Comparing systemd to Traditional init
Some of the benefits of systemd over the traditional System V init facility include:
- systemd never loses initial log messages
- systemd can respawn daemons as needed
- systemd records runtime data (i.e., captures stdout/stderr of processes)
- systemd doesn't lose daemon context during runtime
- systemd can kill all components of a service cleanly
Here are some details of how systemd compares to pre-RHEL 7 init and related commands:
System startup: The systemd process is the first process ID (PID 1) to run on RHEL 7 system. It initializes the system and launches all the services that were once started by the traditional init process.
Managing system services: For RHEL 7, the systemctl command replaces service and chkconfig. Prior to RHEL 7, once RHEL was up and running, the service command was used to start and stop services immediately. The chkconfig command was used to identify at which run levels a service would start or stop automatically.
Although you can still use the service and chkconfig commands to start/stop and enable/disable services, respectively, they are not 100% compatible with the RHEL 7 systemctl command. For example, non-standard service options, such as those that start databases or check configuration files, may not be supported in the same way for RHEL 7 services.
Changing runlevels: Prior to RHEL 7, runlevels were used to identify a set of services that would start or stop when that runlevel was requested. Instead of runlevels, systemd uses the concept of targets to group together sets of services that are started or stopped. A target can also include other targets (for example, the multi-user target includes an nfs target).
There are systemd targets that align with the earlier runlevels. However the point of targets is not to necessarily imply a level of activity (for example, runlevel 3 implied more services were active than runlevel 1). Instead targets just represent a group of services, so it's appropriate that there are many more targets available than there are runlevels. The following list shows how systemd targets align with traditional runlevels:
Traditional runlevel New target name Symbolically linked to... Runlevel 0 | runlevel0.target -> poweroff.target Runlevel 1 | runlevel1.target -> rescue.target Runlevel 2 | runlevel2.target -> multi-user.target Runlevel 3 | runlevel3.target -> multi-user.target Runlevel 4 | runlevel4.target -> multi-user.target Runlevel 5 | runlevel5.target -> graphical.target Runlevel 6 | runlevel6.target -> reboot.target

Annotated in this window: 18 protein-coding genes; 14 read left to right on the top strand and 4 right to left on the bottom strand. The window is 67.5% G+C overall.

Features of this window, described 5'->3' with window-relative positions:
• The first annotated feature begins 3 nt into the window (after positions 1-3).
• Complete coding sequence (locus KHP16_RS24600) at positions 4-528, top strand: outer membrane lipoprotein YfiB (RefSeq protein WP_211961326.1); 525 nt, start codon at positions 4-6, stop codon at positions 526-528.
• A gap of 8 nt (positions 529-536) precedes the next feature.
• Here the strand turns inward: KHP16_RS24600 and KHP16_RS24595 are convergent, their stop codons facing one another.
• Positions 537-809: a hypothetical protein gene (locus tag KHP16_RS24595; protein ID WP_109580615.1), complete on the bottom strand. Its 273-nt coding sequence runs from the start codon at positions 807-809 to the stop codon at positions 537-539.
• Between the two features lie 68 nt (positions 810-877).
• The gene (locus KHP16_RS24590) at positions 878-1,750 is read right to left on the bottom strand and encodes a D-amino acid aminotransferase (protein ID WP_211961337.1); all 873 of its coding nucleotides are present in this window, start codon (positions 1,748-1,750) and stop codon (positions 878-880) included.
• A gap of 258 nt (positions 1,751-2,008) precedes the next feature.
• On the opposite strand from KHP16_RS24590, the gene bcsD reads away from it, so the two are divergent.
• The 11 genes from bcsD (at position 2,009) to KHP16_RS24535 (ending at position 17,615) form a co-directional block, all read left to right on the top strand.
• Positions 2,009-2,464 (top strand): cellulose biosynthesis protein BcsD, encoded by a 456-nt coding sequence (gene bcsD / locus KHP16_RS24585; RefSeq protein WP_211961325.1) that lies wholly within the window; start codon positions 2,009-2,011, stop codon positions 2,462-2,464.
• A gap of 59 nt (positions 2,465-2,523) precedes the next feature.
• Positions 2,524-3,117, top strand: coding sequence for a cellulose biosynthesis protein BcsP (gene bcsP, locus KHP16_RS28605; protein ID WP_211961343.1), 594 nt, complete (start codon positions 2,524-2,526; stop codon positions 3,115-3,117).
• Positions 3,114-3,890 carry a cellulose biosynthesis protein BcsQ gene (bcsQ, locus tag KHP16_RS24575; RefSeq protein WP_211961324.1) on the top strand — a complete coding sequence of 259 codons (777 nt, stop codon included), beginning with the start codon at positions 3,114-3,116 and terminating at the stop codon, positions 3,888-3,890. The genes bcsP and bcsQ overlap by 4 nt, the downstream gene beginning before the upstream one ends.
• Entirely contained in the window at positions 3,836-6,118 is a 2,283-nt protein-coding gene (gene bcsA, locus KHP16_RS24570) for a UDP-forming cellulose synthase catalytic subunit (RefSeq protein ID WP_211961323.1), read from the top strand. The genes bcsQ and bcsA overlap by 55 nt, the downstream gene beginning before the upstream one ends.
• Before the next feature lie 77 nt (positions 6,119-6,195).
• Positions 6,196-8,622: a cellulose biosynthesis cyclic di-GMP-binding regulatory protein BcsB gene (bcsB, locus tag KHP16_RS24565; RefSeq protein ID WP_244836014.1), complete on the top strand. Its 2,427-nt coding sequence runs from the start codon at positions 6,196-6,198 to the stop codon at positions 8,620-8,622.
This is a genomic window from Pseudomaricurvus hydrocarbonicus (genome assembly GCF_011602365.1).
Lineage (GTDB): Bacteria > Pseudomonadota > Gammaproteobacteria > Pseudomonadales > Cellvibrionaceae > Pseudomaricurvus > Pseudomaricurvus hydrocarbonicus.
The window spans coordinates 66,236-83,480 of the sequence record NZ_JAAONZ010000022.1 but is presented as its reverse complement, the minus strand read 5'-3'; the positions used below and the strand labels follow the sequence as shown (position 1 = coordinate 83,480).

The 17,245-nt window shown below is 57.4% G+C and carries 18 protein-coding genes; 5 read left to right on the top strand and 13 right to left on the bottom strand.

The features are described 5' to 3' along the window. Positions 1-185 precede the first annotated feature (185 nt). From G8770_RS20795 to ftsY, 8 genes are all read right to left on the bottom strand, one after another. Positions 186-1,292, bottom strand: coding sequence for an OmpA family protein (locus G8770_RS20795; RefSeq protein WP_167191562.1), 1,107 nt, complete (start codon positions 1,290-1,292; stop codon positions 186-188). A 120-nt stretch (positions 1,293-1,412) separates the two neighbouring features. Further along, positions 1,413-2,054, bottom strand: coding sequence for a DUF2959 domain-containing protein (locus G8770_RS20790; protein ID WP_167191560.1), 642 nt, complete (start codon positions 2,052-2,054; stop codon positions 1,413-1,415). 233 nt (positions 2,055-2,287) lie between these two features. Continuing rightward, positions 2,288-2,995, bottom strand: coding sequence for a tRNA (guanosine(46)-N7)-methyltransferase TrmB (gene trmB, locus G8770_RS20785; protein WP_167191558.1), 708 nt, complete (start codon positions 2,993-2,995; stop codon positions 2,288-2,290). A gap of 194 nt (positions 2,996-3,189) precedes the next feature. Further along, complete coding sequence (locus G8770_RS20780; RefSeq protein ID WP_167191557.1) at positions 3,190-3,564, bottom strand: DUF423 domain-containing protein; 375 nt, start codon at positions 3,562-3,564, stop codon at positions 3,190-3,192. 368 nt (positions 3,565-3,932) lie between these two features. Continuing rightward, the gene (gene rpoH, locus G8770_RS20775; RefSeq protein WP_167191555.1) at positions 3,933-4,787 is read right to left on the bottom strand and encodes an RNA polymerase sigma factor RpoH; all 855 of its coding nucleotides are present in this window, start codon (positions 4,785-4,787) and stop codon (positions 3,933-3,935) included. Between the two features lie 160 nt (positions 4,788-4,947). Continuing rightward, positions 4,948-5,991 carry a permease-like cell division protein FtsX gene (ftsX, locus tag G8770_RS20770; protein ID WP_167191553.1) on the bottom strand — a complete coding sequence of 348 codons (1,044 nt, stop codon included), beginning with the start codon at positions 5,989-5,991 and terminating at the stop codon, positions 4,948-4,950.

Default runlevel: The default runlevel (previously set in the /etc/inittab file) is now replaced by a default target. The location of the default target is /etc/systemd/system/default.target, which by default is linked to the multi-user target.
Location of services: Before systemd, services were stored as scripts in the /etc/init.d directory, then linked to different runlevel directories (such as /etc/rc3.d, /etc/rc5.d, and so on). Services with systemd are named something.service, such as firewalld.service, and are stored in /lib/systemd/system and /etc/systemd/system directories. Think of the /lib files as being more permanent and the /etc files as the place you can modify configurations as needed.
When you enable a service in RHEL 7, the service file is linked to a file in the /etc/systemd/system/multi-user.target.wants directory. For example, if you run systemctl enable fcoe.service a symbolic link is created from /etc/systemd/system/multi-user.target.wants/fcoe.service that points to /lib/systemd/system/fcoe.service to cause the fcoe.service to start at boot time.
Also, the older System V init scripts were actual shell scripts. The systemd files tasked to do the same job are more like .ini files that contain the information needed to launch a service.
Configuration files: The /etc/inittab file was used by the init process in RHEL 6 and earlier to point to the initialization files (such as /etc/rc.sysinit) and runlevel service directories (such as /etc/rc5.d) needed to start up the system. Changes to those services was done in files (usually named after the service) in the /etc/sysconfig directory. For systemd in RHEL 7, there are still files in /etc/sysconfig used to modify how services behave. However, services can be modified by adding files to the /etc/systemd directory to override the permanent service files in the /lib/systemd directories.
Transitioning to systemd
If you are used to using the init process and System V init scripts prior to RHEL 7, there are a few things you should know about transitioning to systemd:
Using RHEL 6 commands: For the time being, you can use commands such as service, chkconfig, runlevel, and init as you did in RHEL 6. They will cause appropriate systemd commands to run, with similar, if not exactly the same, results. Here are some examples:
# service cups restart Redirecting to /bin/systemctl restart cups.service # chkconfig cups on Note: Forwarding request to 'systemctl enable cups.service'.
System V init Scripts: Although not encouraged, System V init scripts are still supported. There are still some services in RHEL 7 that are implemented in System V init scripts. To see System V init scripts that are available on your system and the runlevels on which they start, use the chkconfig command as follows:
# chkconfig --list ... iprdump 0:off 1:off 2:on 3:on 4:on 5:on 6:off iprinit 0:off 1:off 2:on 3:on 4:on 5:on 6:off iprupdate 0:off 1:off 2:on 3:on 4:on 5:on 6:off netconsole 0:off 1:off 2:off 3:off 4:off 5:on 6:off network 0:off 1:off 2:on 3:on 4:on 5:on 6:off rhnsd 0:off 1:off 2:on 3:on 4:on 5:on 6:off ...
Using chkconfig, however, will not show you the whole list of services on your system. To see the systemd-specific services, run the systemctl list-unit-files command, as described earlier.